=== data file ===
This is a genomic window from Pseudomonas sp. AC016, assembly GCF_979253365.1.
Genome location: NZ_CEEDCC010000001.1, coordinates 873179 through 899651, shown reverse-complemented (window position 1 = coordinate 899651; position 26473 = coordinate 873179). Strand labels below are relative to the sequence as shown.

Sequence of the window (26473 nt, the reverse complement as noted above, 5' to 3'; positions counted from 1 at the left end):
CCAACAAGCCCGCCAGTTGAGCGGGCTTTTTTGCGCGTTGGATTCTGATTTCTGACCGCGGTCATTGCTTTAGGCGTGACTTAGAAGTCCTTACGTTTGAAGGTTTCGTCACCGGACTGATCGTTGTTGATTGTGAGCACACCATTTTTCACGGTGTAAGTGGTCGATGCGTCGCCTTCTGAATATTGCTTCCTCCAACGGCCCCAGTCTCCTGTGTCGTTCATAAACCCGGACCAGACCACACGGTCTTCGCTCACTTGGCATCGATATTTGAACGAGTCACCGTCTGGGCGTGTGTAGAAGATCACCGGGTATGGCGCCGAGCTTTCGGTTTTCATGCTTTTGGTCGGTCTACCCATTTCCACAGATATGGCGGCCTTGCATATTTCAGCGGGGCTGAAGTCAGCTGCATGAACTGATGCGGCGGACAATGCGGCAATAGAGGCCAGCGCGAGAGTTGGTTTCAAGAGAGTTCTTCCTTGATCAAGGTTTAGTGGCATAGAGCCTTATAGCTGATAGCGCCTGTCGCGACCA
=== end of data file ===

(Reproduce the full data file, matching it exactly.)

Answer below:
This is a genomic window from Pseudomonas sp. AC016, assembly GCF_979253365.1.
Genome location: NZ_CEEDCC010000001.1, coordinates 873179 through 899651, shown reverse-complemented (window position 1 = coordinate 899651; position 26473 = coordinate 873179). Strand labels below are relative to the sequence as shown.

Sequence of the window (26473 nt, the reverse complement as noted above, 5' to 3'; positions counted from 1 at the left end):
CCAACAAGCCCGCCAGTTGAGCGGGCTTTTTTGCGCGTTGGATTCTGATTTCTGACCGCGGTCATTGCTTTAGGCGTGACTTAGAAGTCCTTACGTTTGAAGGTTTCGTCACCGGACTGATCGTTGTTGATTGTGAGCACACCATTTTTCACGGTGTAAGTGGTCGATGCGTCGCCTTCTGAATATTGCTTCCTCCAACGGCCCCAGTCTCCTGTGTCGTTCATAAACCCGGACCAGACCACACGGTCTTCGCTCACTTGGCATCGATATTTGAACGAGTCACCGTCTGGGCGTGTGTAGAAGATCACCGGGTATGGCGCCGAGCTTTCGGTTTTCATGCTTTTGGTCGGTCTACCCATTTCCACAGATATGGCGGCCTTGCATATTTCAGCGGGGCTGAAGTCAGCTGCATGAACTGATGCGGCGGACAATGCGGCAATAGAGGCCAGCGCGAGAGTTGGTTTCAAGAGAGTTCTTCCTTGATCAAGGTTTAGTGGCATAGAGCCTTATAGCTGATAGCGCCTGTCGCGACCA